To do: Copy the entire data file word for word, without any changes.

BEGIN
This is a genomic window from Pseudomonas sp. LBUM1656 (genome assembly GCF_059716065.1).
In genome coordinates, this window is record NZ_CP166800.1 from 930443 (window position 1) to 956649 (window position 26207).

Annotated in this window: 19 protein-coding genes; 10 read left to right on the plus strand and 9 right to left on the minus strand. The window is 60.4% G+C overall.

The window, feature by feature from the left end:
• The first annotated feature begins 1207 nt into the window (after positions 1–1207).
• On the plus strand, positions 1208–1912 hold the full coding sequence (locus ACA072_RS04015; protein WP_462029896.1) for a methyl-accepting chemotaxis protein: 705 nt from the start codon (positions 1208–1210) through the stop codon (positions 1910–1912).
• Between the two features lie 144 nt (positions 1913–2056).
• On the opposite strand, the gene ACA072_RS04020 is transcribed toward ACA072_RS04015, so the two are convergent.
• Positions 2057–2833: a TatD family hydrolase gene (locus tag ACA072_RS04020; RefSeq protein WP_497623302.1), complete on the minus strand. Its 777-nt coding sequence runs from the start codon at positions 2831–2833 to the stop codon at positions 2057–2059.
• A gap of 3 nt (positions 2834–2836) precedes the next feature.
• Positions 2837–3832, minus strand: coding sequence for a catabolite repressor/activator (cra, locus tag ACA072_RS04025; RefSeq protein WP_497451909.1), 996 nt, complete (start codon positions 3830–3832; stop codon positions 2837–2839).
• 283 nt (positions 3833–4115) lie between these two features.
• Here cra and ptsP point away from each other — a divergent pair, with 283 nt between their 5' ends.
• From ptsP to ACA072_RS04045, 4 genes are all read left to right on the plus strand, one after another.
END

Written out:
This is a genomic window from Pseudomonas sp. LBUM1656 (genome assembly GCF_059716065.1).
In genome coordinates, this window is record NZ_CP166800.1 from 930443 (window position 1) to 956649 (window position 26207).

Annotated in this window: 19 protein-coding genes; 10 read left to right on the plus strand and 9 right to left on the minus strand. The window is 60.4% G+C overall.

The window, feature by feature from the left end:
• The first annotated feature begins 1207 nt into the window (after positions 1–1207).
• On the plus strand, positions 1208–1912 hold the full coding sequence (locus ACA072_RS04015; protein WP_462029896.1) for a methyl-accepting chemotaxis protein: 705 nt from the start codon (positions 1208–1210) through the stop codon (positions 1910–1912).
• Between the two features lie 144 nt (positions 1913–2056).
• On the opposite strand, the gene ACA072_RS04020 is transcribed toward ACA072_RS04015, so the two are convergent.
• Positions 2057–2833: a TatD family hydrolase gene (locus tag ACA072_RS04020; RefSeq protein WP_497623302.1), complete on the minus strand. Its 777-nt coding sequence runs from the start codon at positions 2831–2833 to the stop codon at positions 2057–2059.
• A gap of 3 nt (positions 2834–2836) precedes the next feature.
• Positions 2837–3832, minus strand: coding sequence for a catabolite repressor/activator (cra, locus tag ACA072_RS04025; RefSeq protein WP_497451909.1), 996 nt, complete (start codon positions 3830–3832; stop codon positions 2837–2839).
• 283 nt (positions 3833–4115) lie between these two features.
• Here cra and ptsP point away from each other — a divergent pair, with 283 nt between their 5' ends.
• From ptsP to ACA072_RS04045, 4 genes are all read left to right on the plus strand, one after another.